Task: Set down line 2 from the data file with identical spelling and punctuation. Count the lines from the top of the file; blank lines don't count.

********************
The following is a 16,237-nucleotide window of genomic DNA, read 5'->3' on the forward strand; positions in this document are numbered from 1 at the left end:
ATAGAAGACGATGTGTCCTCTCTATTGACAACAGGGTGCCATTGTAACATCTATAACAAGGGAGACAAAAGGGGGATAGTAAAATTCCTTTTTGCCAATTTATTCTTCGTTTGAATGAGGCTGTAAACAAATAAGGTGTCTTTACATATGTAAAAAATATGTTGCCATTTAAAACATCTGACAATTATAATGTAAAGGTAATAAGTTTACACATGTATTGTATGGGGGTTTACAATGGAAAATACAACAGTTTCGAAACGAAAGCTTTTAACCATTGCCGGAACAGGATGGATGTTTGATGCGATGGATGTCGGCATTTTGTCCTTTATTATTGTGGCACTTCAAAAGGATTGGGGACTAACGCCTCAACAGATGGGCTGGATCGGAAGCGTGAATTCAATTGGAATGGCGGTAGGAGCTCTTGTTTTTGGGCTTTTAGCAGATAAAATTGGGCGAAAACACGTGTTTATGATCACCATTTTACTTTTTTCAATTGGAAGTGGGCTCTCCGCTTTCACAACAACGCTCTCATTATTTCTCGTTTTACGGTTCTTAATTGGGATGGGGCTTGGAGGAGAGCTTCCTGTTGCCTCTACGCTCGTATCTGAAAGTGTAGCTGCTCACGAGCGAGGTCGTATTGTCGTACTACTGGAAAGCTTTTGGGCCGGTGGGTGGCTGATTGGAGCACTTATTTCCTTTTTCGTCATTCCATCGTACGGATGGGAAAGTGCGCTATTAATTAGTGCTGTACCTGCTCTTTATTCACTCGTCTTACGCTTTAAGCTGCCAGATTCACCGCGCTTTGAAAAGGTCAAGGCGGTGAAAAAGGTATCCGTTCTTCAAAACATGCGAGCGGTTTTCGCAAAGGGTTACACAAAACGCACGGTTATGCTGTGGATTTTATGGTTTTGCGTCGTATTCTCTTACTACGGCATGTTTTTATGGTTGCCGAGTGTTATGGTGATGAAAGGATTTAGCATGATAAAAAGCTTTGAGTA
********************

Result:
ATAGAAGACGATGTGTCCTCTCTATTGACAACAGGGTGCCATTGTAACATCTATAACAAGGGAGACAAAAGGGGGATAGTAAAATTCCTTTTTGCCAATTTATTCTTCGTTTGAATGAGGCTGTAAACAAATAAGGTGTCTTTACATATGTAAAAAATATGTTGCCATTTAAAACATCTGACAATTATAATGTAAAGGTAATAAGTTTACACATGTATTGTATGGGGGTTTACAATGGAAAATACAACAGTTTCGAAACGAAAGCTTTTAACCATTGCCGGAACAGGATGGATGTTTGATGCGATGGATGTCGGCATTTTGTCCTTTATTATTGTGGCACTTCAAAAGGATTGGGGACTAACGCCTCAACAGATGGGCTGGATCGGAAGCGTGAATTCAATTGGAATGGCGGTAGGAGCTCTTGTTTTTGGGCTTTTAGCAGATAAAATTGGGCGAAAACACGTGTTTATGATCACCATTTTACTTTTTTCAATTGGAAGTGGGCTCTCCGCTTTCACAACAACGCTCTCATTATTTCTCGTTTTACGGTTCTTAATTGGGATGGGGCTTGGAGGAGAGCTTCCTGTTGCCTCTACGCTCGTATCTGAAAGTGTAGCTGCTCACGAGCGAGGTCGTATTGTCGTACTACTGGAAAGCTTTTGGGCCGGTGGGTGGCTGATTGGAGCACTTATTTCCTTTTTCGTCATTCCATCGTACGGATGGGAAAGTGCGCTATTAATTAGTGCTGTACCTGCTCTTTATTCACTCGTCTTACGCTTTAAGCTGCCAGATTCACCGCGCTTTGAAAAGGTCAAGGCGGTGAAAAAGGTATCCGTTCTTCAAAACATGCGAGCGGTTTTCGCAAAGGGTTACACAAAACGCACGGTTATGCTGTGGATTTTATGGTTTTGCGTCGTATTCTCTTACTACGGCATGTTTTTATGGTTGCCGAGTGTTATGGTGATGAAAGGATTTAGCATGATAAAAAGCTTTGAGTA